Yesterday, I played singles with Joe McAleer, a nationally ranked player who just came down from New Jersey; so as he said, I could have â€œthe Florida advantage.â€ Coincidentally, I was the first guy Joe played when he started coming down to Florida to spend the winter and play the USTA tournaments a few years back. He beat me in straight sets.
Joeâ€™s strength is his serve and his first volley â€“ he serves you wide in the add court and then can take even a low cross-court return and volley deep into the deuce court; and he has great variety to his game.
He did start off a little rusty on his serve: I broke him three times â€“ but he broke me back two times. So I was leading, with Joe serving at 3-5.
He was now serving and volleying on most points and winning his games easily. And he changed up his return game to use a drop shot off my serve and give me no pace on other shots. Soâ€¦ he held serve, broke me, held serve again; and with my game now struggling I went down 5-6, 0-30.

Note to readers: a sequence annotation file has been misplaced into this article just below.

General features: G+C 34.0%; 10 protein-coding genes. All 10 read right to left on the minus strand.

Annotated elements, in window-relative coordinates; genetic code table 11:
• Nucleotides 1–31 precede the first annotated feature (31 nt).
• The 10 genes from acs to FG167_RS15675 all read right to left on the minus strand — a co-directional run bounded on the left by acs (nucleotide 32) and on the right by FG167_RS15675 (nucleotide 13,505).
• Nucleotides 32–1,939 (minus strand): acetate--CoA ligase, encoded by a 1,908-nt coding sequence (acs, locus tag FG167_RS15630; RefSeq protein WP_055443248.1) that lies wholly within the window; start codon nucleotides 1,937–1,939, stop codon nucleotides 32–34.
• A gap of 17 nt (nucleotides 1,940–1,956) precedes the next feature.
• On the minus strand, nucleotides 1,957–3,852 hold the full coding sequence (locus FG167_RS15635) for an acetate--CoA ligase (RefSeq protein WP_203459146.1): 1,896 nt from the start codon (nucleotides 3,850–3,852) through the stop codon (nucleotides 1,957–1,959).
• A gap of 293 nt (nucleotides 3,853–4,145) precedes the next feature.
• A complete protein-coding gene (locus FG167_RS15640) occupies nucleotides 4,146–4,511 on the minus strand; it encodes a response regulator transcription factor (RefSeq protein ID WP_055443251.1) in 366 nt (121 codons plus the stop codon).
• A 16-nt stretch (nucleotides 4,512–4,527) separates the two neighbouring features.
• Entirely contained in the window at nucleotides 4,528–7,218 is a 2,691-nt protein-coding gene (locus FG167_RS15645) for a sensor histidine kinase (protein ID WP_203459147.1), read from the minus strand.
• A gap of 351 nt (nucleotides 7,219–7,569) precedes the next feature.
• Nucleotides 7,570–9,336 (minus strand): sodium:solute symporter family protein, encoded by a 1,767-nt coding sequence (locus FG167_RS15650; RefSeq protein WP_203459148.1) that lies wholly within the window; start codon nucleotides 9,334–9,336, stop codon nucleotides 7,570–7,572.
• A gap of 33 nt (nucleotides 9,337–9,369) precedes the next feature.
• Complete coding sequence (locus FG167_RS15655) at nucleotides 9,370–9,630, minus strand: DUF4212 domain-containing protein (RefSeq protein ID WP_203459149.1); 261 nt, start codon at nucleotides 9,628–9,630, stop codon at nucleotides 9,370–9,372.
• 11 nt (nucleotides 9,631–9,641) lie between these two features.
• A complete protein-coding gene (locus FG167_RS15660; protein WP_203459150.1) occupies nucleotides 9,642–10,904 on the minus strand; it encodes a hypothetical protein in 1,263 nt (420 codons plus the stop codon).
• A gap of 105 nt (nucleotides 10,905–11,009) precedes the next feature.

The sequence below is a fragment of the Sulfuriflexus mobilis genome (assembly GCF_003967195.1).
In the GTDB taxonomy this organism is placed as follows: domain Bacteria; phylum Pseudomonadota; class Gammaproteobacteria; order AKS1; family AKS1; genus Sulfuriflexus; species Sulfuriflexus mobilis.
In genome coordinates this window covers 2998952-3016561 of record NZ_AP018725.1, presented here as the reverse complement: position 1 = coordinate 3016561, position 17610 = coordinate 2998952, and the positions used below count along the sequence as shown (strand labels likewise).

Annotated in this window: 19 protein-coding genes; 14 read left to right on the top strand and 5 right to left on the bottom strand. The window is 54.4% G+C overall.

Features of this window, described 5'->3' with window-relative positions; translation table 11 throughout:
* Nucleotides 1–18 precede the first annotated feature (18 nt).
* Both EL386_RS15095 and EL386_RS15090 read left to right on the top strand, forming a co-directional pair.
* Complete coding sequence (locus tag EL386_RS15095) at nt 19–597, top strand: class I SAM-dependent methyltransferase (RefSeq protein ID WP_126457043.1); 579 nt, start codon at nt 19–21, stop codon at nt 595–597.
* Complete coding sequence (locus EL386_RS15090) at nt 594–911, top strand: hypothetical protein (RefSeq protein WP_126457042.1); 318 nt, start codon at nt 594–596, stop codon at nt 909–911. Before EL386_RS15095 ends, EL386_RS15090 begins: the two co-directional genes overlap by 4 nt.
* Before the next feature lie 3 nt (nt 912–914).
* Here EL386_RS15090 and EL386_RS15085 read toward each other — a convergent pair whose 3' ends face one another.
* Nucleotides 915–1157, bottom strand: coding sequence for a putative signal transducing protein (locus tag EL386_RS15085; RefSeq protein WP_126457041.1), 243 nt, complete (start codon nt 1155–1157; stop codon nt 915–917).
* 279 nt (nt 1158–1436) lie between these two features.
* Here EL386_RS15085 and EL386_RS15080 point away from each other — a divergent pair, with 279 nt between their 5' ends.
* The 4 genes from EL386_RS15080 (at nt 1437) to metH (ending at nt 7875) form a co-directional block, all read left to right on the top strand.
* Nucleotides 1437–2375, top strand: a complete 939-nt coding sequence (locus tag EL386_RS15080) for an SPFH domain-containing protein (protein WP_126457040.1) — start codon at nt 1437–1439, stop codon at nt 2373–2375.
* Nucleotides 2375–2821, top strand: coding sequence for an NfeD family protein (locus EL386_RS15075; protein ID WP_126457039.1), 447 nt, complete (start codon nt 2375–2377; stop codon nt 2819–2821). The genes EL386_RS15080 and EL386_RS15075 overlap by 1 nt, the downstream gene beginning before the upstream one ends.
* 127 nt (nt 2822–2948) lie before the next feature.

I paused and asked myself â€œWhat is happening here?â€ I decided to take away his short/soft stuff by serving and volleying the majority of the points, and come to the net and many others.Â I was able to come back and win my service game and bring it to a tie breaker.
Joe took the lead and I was down, serving 3 points to 6. Thinking of the Rafa Nadal philosophy, I just tried to play each point and won my two service points. He then served for the set 6-5 and went to his strength of serving out wide to my backhand and coming in behind it. I returned cross court and immediately started â€œsprintingâ€ toward the deuce corner, where his volley was going. Got there and could just loft a short lob; which surprised him enough that he blew the putaway to bring it to 6-6. Luckily, I was able to win the next two points and the one hour and fifteen minute set.
Points to remember:
- As Joe did, change your losing game to give your opponent something else to look at.
- As I did, react and ask yourself, â€œWhat is happening here?â€ to come up with your own strategy.
- Play every point â€“ you never know what will happen.
- Get â€œone more ball back,â€ even if it just gives your opponent â€œan easy shot.â€
P.S. to Joe: Thanks for the permission to post this one and I look forward to playing again soon.
P.P.S. Joe is a very talented professional artist. His website is: http://www.joemcaleer.com/joemcaleer/